Bags in Brief: The shape of purse-on-all branding
Friday, September 22, 2017
Presenting at an International Trademark Association (INTA) conference in New Orleans on branding this week, attendee trademark professionals are challenged to consider fundamental issues facing brand owners and designers, such as: "What are you selling and who is your market?" To illustrate the point that goodwill is the foundation of great human relationships and great brands, the audience is requested to remember their favourite article of clothing.
My recollection is of a shiny, red leather purse given to me by my mother at the age of 3. The purse symbolized my evolution from toddler to "young lady." A purse connects the person's inside self-image with their outside image, and is a critical element of one's personal brand.
Purse designers incorporate motifs — such as geometric shapes — that are functional and/or aesthetic. These motifs are often generally within the common vocabulary of designers. As a result, a copy is not necessarily a counterfeit, nor an infringement. The ability to draw on the toolkit of idioms, such as geometric shapes, without likelihood of confusion or fear of litigation is of interest to designers, manufacturers and retailers.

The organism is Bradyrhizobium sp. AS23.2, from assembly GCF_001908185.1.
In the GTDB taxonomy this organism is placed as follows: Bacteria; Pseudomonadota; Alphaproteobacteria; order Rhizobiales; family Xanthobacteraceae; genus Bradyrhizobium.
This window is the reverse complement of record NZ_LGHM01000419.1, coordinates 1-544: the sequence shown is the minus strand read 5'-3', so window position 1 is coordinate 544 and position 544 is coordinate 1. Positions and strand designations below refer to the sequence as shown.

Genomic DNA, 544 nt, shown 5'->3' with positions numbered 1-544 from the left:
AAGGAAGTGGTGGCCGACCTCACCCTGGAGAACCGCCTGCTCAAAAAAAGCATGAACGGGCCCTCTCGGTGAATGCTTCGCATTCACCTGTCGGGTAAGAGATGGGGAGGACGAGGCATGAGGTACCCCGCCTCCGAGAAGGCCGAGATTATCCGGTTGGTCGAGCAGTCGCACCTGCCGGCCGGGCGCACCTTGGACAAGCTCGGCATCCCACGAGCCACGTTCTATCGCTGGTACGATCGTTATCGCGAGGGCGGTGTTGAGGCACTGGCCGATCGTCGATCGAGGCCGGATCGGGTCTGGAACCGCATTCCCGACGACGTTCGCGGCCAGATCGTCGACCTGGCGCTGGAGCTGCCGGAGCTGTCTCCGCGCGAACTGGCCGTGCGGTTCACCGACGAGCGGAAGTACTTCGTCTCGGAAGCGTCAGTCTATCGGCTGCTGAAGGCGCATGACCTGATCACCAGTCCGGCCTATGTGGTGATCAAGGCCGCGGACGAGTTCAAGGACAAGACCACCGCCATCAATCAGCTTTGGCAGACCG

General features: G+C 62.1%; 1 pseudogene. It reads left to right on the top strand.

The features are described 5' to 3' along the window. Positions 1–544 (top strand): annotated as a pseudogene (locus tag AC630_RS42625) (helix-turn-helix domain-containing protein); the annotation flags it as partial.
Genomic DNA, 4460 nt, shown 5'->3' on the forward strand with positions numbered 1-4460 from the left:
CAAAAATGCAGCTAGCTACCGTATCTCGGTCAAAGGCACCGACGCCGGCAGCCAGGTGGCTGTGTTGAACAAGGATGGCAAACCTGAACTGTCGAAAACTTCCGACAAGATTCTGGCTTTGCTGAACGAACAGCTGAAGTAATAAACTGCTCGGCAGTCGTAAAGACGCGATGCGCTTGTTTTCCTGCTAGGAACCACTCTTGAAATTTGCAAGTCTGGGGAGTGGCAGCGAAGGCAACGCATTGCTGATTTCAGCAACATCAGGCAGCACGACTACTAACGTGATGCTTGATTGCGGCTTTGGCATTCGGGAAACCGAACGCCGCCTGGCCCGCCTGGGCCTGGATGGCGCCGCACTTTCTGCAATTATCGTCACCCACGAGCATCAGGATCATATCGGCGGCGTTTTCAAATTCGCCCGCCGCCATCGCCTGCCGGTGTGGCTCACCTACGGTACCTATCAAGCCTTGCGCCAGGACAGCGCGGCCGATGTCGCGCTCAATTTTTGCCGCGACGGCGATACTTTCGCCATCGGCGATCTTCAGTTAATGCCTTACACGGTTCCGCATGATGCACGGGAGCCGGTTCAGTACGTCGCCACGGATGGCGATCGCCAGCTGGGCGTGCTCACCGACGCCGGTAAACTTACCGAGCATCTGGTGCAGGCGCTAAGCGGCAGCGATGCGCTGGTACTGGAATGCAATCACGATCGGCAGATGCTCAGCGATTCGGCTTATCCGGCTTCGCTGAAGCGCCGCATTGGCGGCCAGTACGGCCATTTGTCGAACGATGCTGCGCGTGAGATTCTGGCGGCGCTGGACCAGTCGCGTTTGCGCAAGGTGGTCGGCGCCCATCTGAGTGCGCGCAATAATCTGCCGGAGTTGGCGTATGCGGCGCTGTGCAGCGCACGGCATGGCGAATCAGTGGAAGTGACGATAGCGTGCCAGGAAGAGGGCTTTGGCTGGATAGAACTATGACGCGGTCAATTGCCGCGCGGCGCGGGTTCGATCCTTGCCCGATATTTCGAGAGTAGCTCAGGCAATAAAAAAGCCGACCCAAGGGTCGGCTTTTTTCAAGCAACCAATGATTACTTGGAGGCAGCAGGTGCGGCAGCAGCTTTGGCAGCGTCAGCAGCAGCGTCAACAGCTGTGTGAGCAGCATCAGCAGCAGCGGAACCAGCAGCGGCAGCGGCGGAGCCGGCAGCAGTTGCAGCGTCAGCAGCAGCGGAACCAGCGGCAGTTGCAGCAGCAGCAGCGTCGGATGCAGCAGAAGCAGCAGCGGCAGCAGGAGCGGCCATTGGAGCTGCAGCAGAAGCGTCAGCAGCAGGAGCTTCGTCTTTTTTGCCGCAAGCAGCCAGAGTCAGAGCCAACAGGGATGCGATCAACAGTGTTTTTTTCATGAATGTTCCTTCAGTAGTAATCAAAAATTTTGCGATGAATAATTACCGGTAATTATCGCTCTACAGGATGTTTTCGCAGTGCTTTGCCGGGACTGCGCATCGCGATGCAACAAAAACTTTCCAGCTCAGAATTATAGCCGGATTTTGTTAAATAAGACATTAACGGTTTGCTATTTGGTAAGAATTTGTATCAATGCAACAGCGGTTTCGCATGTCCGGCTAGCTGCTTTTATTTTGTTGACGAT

Shape is a prominent feature. Strategies for commercialization and protection of shape as a brand element take into account aesthetics, form and function. A multifaceted approach to protection exponentially increases commercial value of the purse and the design components, because of the potential to secure and protect overlapping intellectual property rights.
A geometric shape — an idiom that is within the public domain on its own — can be used effectively as a brand component, which becomes proprietary. For example. Liebeskind (the purse designer cum architect) and other architects play with shape to frame their individually identifiable construction.
Strolling down Bloor Street in Toronto's mink mile, passing the Royal Ontario Museum, we observe the renovated extension that was commissioned from the world-renowned Toronto-based architect Frank Gehry. The towering triangular appendage hovers over the sidewalk, extending from its more traditional predecessor, a bold geometric branding statement, signifying the museum's vision.
Geometric shapes feature prominently as elements of textile design, from dresses to accessories.
Silk scarves at the Hermes boutique on Bloor display rectangular graphic elements of artwork hanging in the shop windows. The background stories and knowledge that each scarf denotes are written up in a monograph that comes with the scarf, along with instructions for the wearer, bound in Hermes' branded orange cover.
Rectangular-shaped patterns may represent quality and when presented in two dimensions (e.g., associated with Kate Spade and Miu Miu) on handbag panels for visual, aesthetic appeal.